Identifying currents in the gene pool for bacterial populations using an integrative approach.
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However, the traditional statistical methods for evolutionary inference, such as phylogenetic analysis, are associated with several difficulties under such an extensive sampling scenario, in particular when a considerable amount of recombination is anticipated to have taken place.Also, we introduce a model-based description of the shape of a population in sequence space, in terms of its molecular variability and affinity towards other populations.Extensive real data from the genus Neisseria are utilized to demonstrate the potential of an approach where these population genetic tools are combined with an phylogenetic analysis.
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PubMed Central - PubMed
Affiliation: Department of Mathematics and Statistics, University of Helsinki, Helsinki, Finland. jing.tang@helsinki.fi
ABSTRACT
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The evolution of bacterial populations has recently become considerably better understood due to large-scale sequencing of population samples. It has become clear that DNA sequences from a multitude of genes, as well as a broad sample coverage of a target population, are needed to obtain a relatively unbiased view of its genetic structure and the patterns of ancestry connected to the strains. However, the traditional statistical methods for evolutionary inference, such as phylogenetic analysis, are associated with several difficulties under such an extensive sampling scenario, in particular when a considerable amount of recombination is anticipated to have taken place. To meet the needs of large-scale analyses of population structure for bacteria, we introduce here several statistical tools for the detection and representation of recombination between populations. Also, we introduce a model-based description of the shape of a population in sequence space, in terms of its molecular variability and affinity towards other populations. Extensive real data from the genus Neisseria are utilized to demonstrate the potential of an approach where these population genetic tools are combined with an phylogenetic analysis. The statistical tools introduced here are freely available in BAPS 5.2 software, which can be downloaded from http://web.abo.fi/fak/mnf/mate/jc/software/baps.html. |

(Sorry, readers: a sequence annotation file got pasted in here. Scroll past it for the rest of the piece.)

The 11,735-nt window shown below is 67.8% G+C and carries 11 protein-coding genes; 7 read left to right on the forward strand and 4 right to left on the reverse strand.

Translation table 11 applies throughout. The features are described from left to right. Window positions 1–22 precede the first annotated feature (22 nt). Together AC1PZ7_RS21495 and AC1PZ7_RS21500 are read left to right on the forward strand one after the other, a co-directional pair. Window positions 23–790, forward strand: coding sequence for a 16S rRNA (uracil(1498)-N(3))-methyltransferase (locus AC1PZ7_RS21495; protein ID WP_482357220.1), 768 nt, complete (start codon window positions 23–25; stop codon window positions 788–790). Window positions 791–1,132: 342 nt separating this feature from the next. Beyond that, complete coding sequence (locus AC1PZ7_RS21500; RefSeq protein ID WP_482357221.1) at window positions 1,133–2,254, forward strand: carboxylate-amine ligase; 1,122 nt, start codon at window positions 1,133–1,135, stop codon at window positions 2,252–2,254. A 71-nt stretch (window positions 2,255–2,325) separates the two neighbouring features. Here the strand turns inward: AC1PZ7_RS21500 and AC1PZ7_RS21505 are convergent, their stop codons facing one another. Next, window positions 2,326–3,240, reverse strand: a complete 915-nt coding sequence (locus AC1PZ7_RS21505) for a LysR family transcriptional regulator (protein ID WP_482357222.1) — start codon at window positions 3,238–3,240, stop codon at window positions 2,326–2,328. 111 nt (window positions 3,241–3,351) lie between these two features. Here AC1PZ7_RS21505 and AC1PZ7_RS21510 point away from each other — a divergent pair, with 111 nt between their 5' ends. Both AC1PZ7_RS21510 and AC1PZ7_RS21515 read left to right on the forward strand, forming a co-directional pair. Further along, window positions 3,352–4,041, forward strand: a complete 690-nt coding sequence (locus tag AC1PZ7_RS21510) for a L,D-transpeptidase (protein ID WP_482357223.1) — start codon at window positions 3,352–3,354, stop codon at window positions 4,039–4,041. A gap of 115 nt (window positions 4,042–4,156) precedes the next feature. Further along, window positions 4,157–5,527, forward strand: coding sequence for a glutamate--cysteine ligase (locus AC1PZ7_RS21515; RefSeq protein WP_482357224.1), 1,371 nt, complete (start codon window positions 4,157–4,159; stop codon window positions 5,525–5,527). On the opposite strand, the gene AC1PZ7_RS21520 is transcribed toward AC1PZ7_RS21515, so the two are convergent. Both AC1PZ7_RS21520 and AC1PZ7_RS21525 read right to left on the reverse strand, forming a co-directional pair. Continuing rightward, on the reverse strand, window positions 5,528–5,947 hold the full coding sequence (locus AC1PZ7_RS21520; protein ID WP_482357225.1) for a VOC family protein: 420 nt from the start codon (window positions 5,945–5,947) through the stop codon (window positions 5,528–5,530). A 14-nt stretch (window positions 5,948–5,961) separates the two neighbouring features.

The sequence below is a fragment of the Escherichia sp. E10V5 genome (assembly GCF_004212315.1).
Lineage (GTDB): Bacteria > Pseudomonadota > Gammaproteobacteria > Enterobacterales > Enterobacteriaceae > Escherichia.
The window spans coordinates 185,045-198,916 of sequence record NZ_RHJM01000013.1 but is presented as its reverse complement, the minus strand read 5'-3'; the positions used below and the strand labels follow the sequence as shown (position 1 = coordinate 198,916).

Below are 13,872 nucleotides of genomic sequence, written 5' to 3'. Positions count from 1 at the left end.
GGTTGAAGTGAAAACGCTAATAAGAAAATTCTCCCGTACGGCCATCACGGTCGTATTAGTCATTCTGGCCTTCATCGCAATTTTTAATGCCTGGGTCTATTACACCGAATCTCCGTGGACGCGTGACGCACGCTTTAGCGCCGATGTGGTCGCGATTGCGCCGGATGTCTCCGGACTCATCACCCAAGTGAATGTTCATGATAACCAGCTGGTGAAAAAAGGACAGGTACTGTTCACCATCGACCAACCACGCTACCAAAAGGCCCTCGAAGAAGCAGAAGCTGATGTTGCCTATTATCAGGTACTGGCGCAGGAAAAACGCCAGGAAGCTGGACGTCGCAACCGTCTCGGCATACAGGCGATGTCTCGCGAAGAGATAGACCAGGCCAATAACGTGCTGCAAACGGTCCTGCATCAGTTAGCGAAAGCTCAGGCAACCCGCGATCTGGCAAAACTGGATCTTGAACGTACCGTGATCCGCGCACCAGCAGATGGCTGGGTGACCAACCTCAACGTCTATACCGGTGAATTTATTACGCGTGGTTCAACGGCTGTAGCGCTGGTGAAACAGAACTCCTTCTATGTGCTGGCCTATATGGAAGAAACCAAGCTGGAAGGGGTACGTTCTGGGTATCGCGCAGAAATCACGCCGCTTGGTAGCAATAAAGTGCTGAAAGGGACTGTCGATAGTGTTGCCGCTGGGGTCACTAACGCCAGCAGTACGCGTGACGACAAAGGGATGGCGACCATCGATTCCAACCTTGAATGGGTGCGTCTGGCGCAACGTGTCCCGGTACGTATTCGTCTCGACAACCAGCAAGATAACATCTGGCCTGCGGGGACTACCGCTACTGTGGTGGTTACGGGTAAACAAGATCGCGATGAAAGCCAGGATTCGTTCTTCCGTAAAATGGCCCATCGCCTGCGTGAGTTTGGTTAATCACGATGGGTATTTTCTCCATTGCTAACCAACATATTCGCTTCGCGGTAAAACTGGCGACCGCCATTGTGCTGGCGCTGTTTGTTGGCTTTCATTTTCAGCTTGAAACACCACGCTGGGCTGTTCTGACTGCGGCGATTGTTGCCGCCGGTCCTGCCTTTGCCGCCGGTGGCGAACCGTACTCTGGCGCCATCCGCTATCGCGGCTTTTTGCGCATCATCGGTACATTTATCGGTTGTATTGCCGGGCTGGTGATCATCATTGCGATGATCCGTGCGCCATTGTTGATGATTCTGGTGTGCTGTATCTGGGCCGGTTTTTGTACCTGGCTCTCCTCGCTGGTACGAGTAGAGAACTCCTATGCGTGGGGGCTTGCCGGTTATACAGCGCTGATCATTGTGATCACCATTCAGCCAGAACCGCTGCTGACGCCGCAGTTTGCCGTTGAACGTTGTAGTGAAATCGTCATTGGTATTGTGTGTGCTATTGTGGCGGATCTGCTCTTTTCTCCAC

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Mentions: We specified a putative gene flow graph that consists of populations and the arrow set is specified in Figure 2. The rates of admixture between populations are characterized in the matrix , which is by definition a product of and . Therefore by simulating and we can generate a parameter set in that conforms to the graph structure in Figure 2. We chose a consistent sampling scheme for such that the diagonal elements for , and the non-diagonal elements are uniformly distributed. is also sampled from the Uniform distribution , but with the row constraints , since refers to the fraction of DNA sequence acquired from a particular source population. |
View Article: PubMed Central - PubMed
Affiliation: Department of Mathematics and Statistics, University of Helsinki, Helsinki, Finland. jing.tang@helsinki.fi